Feedback information generator 355 includes a trellis decoder 365 that may be used to convert the channel state information (w=(wM, . . . , w2, w1)) into a quantized bit representation thereof. Entry-by-entry trellis decoding takes one entry as trellis input at a time, such as w1, followed sequentially by entries w2, w3, and so on. Trellis decoding may be accomplished using techniques such as the iterative Viterbi algorithm wherein the Viterbi algorithm is executed several times until a solution is found or a maximum permitted number of times the Viterbi algorithm is executed is reached or a suboptimal algorithm that executes the Viterbi algorithm just twice wherein a first execution forms estimates and a second execution uses the estimates to find the solution.

A feedback encoder 370 may then be used to encode the quantized bit representation of the channel state information with any suitable channel coding technique, including uncoded modulations.

Feedback information decoder 360 includes a feedback decoder 375 to decode the received feedback information to produce a received version of the quantized bit representation of the channel state information due to interactions with the feedback channel, and a trellis encoder 380 to convert the received version of the quantized bit representation of the channel state information to a received version of the channel state information (ŵ=(ŵ1, ŵ2, . . . , ŵM)), wherein the received version of the channel state information may differ from the channel state information due interactions with the feedback channel. Entry-by-entry trellis encoding encodes a single entry at a time, such as ŵ1 may be first encoded, followed sequentially by entries ŵ2, ŵ3, and so on. Trellis encoding may be accomplished by executing a trellis encoding algorithm twice wherein a first execution finds a proper starting state using reference information and a second execution uses the proper starting state to actually encode the trellis.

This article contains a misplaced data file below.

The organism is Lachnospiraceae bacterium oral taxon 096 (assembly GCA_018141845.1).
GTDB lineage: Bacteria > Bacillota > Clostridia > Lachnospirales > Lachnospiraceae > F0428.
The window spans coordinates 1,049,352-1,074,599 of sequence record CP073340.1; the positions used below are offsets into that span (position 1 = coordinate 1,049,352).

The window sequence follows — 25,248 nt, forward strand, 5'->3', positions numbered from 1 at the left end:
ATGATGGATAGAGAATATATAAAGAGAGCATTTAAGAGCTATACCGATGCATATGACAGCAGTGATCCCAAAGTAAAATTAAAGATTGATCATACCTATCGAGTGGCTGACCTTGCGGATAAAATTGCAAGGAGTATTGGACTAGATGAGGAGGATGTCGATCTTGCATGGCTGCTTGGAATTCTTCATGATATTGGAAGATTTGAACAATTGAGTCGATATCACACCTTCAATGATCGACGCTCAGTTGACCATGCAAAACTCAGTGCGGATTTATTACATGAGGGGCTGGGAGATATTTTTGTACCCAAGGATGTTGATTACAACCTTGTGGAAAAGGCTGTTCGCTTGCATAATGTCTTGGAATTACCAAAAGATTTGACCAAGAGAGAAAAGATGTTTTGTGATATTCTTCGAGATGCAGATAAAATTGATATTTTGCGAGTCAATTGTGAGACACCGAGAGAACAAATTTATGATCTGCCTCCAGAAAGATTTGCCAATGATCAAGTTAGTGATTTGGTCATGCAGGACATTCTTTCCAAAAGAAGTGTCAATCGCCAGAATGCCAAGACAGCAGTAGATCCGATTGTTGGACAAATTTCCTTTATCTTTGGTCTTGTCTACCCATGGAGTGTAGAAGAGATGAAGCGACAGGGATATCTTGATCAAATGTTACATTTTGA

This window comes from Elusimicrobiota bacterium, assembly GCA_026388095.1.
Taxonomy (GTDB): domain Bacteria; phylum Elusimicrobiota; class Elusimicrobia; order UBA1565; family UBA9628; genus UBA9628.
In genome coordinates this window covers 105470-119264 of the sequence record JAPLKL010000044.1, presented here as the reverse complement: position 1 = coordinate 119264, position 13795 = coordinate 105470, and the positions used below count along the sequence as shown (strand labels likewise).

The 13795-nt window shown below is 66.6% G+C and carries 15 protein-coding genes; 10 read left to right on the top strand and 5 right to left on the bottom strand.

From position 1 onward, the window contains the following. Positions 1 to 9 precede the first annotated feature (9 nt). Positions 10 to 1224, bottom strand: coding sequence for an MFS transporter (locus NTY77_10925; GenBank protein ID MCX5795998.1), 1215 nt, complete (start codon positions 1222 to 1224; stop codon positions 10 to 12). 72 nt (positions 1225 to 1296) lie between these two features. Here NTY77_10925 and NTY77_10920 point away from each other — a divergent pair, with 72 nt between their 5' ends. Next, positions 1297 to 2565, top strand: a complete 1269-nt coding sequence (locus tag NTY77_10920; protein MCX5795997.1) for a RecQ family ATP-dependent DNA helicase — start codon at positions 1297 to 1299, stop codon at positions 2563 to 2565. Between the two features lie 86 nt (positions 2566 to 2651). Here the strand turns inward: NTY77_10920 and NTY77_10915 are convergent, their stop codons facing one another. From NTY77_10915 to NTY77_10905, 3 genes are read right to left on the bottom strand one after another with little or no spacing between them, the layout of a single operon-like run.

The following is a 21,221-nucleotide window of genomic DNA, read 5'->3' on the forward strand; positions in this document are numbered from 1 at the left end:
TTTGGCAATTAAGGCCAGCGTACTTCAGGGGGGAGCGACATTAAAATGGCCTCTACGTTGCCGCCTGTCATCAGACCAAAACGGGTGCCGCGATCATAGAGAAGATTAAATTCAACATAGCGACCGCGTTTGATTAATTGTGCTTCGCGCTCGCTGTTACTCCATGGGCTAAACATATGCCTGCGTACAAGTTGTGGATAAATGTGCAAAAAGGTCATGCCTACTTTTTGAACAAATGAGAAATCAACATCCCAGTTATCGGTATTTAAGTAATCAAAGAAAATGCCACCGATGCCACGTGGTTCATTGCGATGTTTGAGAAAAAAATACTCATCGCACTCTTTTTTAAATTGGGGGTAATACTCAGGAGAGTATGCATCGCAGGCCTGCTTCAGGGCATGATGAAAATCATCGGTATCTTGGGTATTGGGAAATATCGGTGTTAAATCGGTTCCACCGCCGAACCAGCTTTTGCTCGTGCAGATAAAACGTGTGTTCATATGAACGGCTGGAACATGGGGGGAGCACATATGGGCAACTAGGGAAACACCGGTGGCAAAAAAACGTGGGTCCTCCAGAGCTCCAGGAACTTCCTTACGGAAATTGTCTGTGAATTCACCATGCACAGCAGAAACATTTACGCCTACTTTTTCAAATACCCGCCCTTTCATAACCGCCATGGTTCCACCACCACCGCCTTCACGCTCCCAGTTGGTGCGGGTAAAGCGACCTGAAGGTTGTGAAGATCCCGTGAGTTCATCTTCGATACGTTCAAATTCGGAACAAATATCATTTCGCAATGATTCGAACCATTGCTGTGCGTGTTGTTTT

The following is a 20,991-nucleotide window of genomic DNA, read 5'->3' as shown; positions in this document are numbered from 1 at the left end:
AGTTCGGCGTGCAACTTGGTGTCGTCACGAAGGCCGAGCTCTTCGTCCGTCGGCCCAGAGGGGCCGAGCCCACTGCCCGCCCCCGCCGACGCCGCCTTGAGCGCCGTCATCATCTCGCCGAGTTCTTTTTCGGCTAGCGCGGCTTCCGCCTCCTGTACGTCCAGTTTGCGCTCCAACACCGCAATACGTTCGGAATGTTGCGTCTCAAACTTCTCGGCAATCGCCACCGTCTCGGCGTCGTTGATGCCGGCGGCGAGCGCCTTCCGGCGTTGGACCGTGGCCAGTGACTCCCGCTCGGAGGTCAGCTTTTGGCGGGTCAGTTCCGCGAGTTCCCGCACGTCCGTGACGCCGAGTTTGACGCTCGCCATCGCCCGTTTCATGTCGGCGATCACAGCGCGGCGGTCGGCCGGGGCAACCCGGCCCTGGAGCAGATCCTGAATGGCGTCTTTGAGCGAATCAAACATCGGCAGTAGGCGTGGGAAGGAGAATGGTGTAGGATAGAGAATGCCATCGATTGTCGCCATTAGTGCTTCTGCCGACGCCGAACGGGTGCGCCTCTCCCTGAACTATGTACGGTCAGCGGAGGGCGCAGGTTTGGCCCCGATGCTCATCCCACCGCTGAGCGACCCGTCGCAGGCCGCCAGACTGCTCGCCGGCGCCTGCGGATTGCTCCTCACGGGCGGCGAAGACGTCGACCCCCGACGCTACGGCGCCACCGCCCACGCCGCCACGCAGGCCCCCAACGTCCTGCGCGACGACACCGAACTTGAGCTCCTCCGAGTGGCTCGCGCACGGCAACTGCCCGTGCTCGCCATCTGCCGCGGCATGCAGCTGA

Requirements for entry-by-entry trellis decoding and encoding may include an integer number of bits per antenna (B) and an equal energy distribution per dimension. An extension to entry-by-entry trellis decoding and encoding exists wherein multiple entries are provided to the trellis instead of single entries.